Patent Medicine from Dr. Popcak

I should probably stop writing about our buddy Dr. Popcak.  He's really not that important in the grand scheme of things.  Still, there is something about him that really rubs me the wrong way, especially when he talks about birth control.  What bothers me is not that I think he is wrong when he talks about NFP; I certainly think he is wrong, but that's not what bothers me.  What bothers me is that I think he is deliberately misleading people when he talks about the topic.  He is so committed to the notion that NFP is the only way to go that he seems willing to twist any evidence or circumstances into an argument supporting his position.

That, combined with his incessant pimping of his books, makes me think this guy is basically a huckster--a version of the old patent medicine sellers.  Like patent medicine, real people can suffer real consequences from swallowing Popcak's medicine.  He has an obligation to be truthful about what he is selling. I don't believe he is.  That bothers me.

Take for instance his recent post, entitled "CNN (!?!?) Loves NFP."  Every single thing about this post is disingenuous.  One click to the CNN article reveals that the piece is actually about the Fertility Awareness Method, or FAM.  FAM utilizes the superstructure of NFP--the charts, the taking body temperature, the mucus analysis, etc.--to determine the peak fertile and non-fertile periods, just like NFP.  However, and this is important, when a FAM practitioner reaches those days of maximum fertility (presuming she doesn't want to get pregnant), there is no requirement, as NFP has, that the couple abstain during the fertile periods.

Don't take my word for it.  Let's read the FAQ of the "Fertility Awareness Center," whose director is quoted extensively in the piece (emphasis mine):

Is Fertility Awareness Method (FAM) the same as Natural Family Planning (NFP)?

There are many similarities between FAM & NFP. Both are based on the premise that a woman can know where she is in her cycle by observing the signs that her body gives her. Fertility Awareness in fact was derived from NFP. However, FAM is a secular practice, whereas NFP is generally taught and practiced within a religious (typically Catholic) context. Thus, an NFP class may be offered only to married or engaged couples, whereas a FAM class will likely be open to anyone, regardless of relationship status or sexuality. Moreover, NFP generally insists on "abstinence" during the fertile time, whereas FAM users may choose to incorporate one or more barriers during the fertile time or to enjoy forms of sexual expression other than intercourse. FAM also supports the use of condoms for disease prevention.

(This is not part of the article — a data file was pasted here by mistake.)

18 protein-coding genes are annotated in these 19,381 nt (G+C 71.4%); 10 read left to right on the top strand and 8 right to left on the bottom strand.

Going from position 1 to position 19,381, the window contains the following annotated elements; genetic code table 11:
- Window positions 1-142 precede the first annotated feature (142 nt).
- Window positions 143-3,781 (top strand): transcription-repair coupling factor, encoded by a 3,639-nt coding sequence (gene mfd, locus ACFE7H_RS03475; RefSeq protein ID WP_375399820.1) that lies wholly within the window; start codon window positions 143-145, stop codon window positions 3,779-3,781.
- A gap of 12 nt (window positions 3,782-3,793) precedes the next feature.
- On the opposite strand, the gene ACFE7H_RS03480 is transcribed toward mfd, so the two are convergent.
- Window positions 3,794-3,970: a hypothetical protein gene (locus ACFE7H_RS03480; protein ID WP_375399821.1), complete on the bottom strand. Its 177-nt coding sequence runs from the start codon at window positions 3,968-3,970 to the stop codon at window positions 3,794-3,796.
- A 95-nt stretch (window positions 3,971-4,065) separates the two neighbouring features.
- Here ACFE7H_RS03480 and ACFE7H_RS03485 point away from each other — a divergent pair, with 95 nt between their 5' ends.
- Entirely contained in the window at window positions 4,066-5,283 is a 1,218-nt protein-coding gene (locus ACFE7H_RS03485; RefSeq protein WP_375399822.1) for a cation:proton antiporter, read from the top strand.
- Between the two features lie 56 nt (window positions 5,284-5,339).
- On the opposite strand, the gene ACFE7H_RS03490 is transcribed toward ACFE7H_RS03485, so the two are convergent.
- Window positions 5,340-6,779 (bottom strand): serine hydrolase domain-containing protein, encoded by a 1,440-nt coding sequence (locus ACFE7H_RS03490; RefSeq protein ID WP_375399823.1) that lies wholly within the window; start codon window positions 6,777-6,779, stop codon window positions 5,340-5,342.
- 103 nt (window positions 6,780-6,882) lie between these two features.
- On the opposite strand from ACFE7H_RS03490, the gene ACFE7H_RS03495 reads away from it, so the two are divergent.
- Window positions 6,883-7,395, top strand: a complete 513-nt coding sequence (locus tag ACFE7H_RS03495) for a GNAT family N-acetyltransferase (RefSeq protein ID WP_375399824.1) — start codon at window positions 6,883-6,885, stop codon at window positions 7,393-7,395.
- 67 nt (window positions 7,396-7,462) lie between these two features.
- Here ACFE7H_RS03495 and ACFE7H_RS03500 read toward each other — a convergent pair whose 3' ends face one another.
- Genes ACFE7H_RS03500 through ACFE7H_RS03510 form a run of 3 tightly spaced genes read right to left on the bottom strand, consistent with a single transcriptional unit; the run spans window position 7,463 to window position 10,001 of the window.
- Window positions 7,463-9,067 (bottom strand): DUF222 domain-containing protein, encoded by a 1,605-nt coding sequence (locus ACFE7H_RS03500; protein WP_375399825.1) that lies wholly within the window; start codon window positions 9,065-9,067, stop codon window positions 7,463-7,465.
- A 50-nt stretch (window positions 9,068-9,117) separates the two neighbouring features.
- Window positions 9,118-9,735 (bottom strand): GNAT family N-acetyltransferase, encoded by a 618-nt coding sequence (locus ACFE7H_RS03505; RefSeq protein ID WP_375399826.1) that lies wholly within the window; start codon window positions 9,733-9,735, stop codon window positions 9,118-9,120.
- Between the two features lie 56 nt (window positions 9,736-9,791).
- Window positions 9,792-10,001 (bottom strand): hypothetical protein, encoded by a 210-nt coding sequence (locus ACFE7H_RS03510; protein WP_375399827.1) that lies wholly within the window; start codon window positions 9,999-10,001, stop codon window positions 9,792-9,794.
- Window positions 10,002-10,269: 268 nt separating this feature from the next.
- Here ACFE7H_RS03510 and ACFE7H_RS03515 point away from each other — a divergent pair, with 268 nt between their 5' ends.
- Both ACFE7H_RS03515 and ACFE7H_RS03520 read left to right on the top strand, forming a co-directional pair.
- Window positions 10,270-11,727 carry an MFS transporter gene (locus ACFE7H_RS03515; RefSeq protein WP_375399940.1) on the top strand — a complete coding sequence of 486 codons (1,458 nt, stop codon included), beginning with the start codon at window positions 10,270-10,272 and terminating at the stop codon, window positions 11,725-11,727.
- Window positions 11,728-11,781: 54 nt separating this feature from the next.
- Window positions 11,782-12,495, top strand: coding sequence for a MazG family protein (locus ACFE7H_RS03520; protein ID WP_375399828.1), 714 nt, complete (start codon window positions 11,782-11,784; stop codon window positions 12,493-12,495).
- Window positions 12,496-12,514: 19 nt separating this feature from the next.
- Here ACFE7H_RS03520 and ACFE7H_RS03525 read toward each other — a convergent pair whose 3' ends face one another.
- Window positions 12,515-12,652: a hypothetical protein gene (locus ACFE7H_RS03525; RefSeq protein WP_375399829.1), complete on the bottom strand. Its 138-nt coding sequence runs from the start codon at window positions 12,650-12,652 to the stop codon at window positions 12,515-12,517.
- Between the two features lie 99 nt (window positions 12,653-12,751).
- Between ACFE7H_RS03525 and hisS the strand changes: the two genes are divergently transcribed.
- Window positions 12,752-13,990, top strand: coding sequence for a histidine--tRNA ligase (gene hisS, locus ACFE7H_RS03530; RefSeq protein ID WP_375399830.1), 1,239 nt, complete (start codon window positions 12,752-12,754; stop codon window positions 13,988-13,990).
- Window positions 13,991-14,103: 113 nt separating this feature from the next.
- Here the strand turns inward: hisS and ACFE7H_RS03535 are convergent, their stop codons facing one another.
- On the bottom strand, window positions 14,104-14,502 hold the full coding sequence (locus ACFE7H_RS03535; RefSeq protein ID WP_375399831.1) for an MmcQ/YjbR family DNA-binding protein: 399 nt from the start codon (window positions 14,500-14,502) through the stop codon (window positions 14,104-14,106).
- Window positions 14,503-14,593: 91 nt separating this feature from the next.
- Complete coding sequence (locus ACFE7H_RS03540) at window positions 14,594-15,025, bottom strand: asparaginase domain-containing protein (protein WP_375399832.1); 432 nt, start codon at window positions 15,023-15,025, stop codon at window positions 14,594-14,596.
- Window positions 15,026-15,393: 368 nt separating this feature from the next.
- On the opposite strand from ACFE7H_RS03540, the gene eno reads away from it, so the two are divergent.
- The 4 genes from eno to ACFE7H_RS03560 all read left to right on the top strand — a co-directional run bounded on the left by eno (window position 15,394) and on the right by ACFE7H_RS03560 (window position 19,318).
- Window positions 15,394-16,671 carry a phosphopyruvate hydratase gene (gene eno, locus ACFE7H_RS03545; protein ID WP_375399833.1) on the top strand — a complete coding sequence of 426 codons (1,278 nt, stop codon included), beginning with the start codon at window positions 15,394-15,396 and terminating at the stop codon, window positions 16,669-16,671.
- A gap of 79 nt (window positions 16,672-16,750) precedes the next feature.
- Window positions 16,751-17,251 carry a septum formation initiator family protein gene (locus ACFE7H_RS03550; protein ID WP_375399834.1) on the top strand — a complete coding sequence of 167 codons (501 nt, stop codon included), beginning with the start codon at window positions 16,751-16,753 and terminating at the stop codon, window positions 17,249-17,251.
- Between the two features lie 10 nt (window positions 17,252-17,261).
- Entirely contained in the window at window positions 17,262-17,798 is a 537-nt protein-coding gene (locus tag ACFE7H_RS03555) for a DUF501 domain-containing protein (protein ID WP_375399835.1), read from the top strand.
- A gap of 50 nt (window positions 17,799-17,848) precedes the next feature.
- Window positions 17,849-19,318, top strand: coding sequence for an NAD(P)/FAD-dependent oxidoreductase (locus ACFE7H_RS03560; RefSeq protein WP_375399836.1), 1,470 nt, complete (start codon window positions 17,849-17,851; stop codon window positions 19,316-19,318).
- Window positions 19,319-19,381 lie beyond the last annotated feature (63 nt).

In other words, when FAM tells the couple they are in a fertile period, the assumption is that the couple will use a condom, or have oral sex (presumably to ejaculation for the man, contra Popcak's One Rule), or whatever--all of which is considered to be morally unacceptable to the Catholic Church.  Widespread adoption of FAM by couples would not advance the ball at all from the perspective of those who hold to the Humanae Vitae line.  FAM is simply about advocating one basket of (Catholic Church prohibited) artificial birth control methods in favor of a different basket.

To be clear, I have no particular water to carry for hormonal birth control.  I can absolutely see why a woman would be uneasy mucking around with her biochemistry.  If my wife or someone else I was with preferred to use something like FAM to avoid taking hormones, that's fine (with the caveat that I would be concerned about effectiveness--notice that the doctor they interviewed express deep skepticism on that front).  If it works for a particular couple, great.

But none of that has anything to do with NFP.  NFP is not about opposition to hormonal birth control; it's about opposition to all forms of artificial birth control, and if Dr. Popcak's book is a fair indication, a whole lots else besides.  To conflate FAM with NFP is to attempt to sneak all of that other stuff--especially the part about extended periods not being able to have sex--through in the fine print.

It is a bait-and-switch, and it's is fundamentally dishonest.  It's patent medicine, once again.


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